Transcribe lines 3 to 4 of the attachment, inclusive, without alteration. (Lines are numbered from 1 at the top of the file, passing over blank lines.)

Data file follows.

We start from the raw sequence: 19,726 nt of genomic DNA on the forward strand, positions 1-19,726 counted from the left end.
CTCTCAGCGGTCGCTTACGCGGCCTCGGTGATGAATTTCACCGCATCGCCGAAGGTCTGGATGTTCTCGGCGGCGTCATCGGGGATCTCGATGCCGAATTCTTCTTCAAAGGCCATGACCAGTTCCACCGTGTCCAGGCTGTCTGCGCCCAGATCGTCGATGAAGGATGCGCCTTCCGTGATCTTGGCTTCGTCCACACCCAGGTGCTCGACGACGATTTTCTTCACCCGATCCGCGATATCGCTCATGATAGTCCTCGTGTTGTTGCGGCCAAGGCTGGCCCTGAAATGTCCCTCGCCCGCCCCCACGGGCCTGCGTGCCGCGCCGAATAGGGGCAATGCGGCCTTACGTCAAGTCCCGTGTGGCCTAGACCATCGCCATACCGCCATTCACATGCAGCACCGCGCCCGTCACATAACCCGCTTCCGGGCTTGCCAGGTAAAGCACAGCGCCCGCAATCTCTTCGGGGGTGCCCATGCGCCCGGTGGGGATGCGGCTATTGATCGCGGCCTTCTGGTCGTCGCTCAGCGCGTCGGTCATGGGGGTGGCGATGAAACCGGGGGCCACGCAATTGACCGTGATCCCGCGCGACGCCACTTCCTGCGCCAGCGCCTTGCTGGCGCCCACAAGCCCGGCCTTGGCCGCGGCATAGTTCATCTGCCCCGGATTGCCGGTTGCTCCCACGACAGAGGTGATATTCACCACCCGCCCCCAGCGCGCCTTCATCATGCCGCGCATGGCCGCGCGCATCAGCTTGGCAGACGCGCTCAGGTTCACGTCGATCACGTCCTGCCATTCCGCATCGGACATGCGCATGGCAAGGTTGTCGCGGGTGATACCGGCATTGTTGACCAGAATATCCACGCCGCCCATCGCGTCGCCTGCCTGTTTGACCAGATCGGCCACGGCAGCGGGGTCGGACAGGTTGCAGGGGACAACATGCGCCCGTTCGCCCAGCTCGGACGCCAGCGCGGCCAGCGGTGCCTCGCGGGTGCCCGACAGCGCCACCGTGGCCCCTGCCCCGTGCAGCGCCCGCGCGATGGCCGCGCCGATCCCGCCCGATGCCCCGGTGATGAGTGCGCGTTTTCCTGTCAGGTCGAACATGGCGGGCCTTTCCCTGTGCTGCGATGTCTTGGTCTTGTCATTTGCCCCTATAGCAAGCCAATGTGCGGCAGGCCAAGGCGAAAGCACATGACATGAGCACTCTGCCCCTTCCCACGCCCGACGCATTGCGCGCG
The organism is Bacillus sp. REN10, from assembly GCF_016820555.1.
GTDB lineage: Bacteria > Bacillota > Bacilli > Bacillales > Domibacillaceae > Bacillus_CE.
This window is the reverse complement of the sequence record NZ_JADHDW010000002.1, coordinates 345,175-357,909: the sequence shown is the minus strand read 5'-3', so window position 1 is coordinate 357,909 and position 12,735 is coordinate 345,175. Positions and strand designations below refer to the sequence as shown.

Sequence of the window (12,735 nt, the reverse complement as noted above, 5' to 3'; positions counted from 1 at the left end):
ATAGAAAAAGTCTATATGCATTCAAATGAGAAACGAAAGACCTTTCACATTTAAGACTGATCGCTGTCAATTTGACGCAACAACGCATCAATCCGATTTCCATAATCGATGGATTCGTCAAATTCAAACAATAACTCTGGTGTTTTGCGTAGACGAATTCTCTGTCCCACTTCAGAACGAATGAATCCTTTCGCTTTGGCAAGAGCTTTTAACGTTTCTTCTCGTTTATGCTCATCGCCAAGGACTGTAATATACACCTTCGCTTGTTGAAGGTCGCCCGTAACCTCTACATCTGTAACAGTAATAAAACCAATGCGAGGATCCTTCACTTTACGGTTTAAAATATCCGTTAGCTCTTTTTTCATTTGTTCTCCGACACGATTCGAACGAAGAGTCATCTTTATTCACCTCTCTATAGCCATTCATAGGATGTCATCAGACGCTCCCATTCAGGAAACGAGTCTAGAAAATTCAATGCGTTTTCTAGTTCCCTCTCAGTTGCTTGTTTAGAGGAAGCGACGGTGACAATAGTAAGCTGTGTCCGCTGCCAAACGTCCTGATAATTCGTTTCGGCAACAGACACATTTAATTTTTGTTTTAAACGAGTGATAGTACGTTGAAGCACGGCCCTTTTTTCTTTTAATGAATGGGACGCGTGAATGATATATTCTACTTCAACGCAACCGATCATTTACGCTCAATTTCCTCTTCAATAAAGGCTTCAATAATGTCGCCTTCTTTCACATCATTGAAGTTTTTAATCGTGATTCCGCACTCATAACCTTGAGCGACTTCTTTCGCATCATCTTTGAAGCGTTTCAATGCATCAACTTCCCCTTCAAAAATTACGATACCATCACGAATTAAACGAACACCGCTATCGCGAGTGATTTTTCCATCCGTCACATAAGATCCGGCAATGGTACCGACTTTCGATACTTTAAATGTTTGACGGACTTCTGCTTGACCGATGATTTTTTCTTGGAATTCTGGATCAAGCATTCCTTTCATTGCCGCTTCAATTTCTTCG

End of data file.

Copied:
The organism is Bacillus sp. REN10, from assembly GCF_016820555.1.
GTDB lineage: Bacteria > Bacillota > Bacilli > Bacillales > Domibacillaceae > Bacillus_CE.